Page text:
I’m not one who enjoys reading biographies or autobiographies. I usually find them dry and boring. Hence, I don’t read them very often. Here are the one’s I’ve managed to get through:
Life and Death in Shanghai, Nien Chang
An excellent book on her life during the Cultural Revolution written by a woman who spent 7 years in prison because of false accusations during Mao’s time.
Mormon Enigma: Emma Hale Smith, Linda King Newell and Valleen Tippets Avery
A well-written and accessible peace of scholarship. Newell and Avery are thorough in their research and very eloquent in their writing. It was quite an interesting and informative book. Though I have to admit, ever since I’ve read this book, I’ve been looking (though admittedly not very hard) for a decent biography on Eliza R. Snow.
Tender at the Bone, Ruth Reichel
Her autobiography as told through food. Yummy. She’s written a “sequel”, but I have yet to read that one.
Hunger of Memory: The Education of Richard Rodriguez, An Autobiography, Richard Rodriguez
Challenging to read because of what he writes. Though, honestly, I read this so long ago that I don’t remember why.
On the Other Side of Heaven and In the Fire of our Faith, James Groberg
It’s been a while since I’ve read a Church book. I really enjoyed Heaven; his missionary experiences in Tonga were incredibly interesting and faith promoting. Fire was okay; it was about his experiences as mission president mostly. I enjoyed his take on being a single missionary in Tonga better than him being a mission president.
Broken Music, Sting
I’m a sucker for anything Sting, and I justified this one by checking it out rather than buying it. That said, he really is a good writer, and I found myself genuinely interested (rather than being interested for trivia’s sake) in the story he was telling.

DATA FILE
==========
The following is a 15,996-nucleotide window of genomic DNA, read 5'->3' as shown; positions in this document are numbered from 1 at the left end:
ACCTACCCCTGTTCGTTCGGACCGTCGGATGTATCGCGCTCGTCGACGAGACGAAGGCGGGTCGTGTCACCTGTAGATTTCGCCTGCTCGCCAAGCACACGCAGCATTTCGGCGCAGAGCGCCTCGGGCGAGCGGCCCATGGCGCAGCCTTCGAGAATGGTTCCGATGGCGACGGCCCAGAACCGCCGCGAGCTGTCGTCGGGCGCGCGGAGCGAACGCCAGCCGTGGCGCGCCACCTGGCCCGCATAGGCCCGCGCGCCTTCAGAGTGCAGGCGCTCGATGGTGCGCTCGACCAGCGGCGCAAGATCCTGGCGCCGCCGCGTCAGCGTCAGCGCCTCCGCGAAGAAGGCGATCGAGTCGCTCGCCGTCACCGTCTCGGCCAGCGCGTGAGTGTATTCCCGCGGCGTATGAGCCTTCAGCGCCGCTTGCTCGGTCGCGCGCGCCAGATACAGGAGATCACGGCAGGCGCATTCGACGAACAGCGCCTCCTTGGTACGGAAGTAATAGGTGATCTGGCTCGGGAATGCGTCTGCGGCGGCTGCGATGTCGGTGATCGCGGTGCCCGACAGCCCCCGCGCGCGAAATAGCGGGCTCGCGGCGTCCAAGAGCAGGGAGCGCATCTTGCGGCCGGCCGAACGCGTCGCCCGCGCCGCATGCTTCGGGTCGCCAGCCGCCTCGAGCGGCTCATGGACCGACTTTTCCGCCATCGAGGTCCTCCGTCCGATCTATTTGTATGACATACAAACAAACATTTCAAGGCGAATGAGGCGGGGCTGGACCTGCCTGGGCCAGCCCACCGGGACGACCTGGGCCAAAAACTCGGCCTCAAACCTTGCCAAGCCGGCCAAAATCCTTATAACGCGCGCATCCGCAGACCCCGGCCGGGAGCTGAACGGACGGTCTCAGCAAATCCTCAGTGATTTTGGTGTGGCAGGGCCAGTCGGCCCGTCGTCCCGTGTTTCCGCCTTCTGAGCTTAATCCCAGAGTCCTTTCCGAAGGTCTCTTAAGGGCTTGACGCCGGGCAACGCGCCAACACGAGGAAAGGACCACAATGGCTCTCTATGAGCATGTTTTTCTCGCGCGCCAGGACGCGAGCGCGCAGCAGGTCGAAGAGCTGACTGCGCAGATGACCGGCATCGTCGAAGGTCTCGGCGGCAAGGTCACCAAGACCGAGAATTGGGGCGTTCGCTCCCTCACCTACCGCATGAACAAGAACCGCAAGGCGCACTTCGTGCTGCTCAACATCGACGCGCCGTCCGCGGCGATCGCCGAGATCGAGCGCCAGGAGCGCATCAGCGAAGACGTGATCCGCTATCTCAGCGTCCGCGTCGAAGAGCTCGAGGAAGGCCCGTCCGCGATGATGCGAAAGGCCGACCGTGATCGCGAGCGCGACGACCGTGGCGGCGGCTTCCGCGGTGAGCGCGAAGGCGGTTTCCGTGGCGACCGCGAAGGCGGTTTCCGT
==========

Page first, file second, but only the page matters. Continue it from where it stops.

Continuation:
A Hope in the Unseen, Ron Suskind
This was a well-written, objective (as possible), intriguing book on one boy’s journey from a terrible high school in Southeast DC to the Ivy League (he got into Brown). It opens ones eyes (without being preachy) to the ills of the public school system and, conversely, the triumphs of one person as he puts his mind to succeeding. It’s an challenging, and excellent, book.
The Lobster Chronicles, Linda Greenlaw
I thought this would be what I call a “place book”, but it turned out to me more of this woman’s memoir of one lobster season. Still, it was pretty fascinating. It made me want to read her other book about her experiences as a deep sea fishing boat captain. There’s also All Fishermen are Liars, which I didn’t like as much, but it had a couple of fascinating deep-sea fishing stories.
The Right Stuff, Tom Wolfe
I’m not sure if this really fits as “memoirs”, but since it’s about the early space flight program and the fly boys that were part of it, it’ll work. I’m not a huge fan of Tom Wolfe (I tried reading Bonfire of the Vanities but didn’t get very far, and haven’t attempted anything else of his), but I loved this book. It’s so totally over the top, and full of lots of little bits of triva and information about both the space program and the Air Force pilots, that it was a totally enjoyable read.
White Christmas, Jody Rosen
A fascinating look at Irving Berlin, his most famous song and the impact it had on both popular music (of the time) and the Christmas season.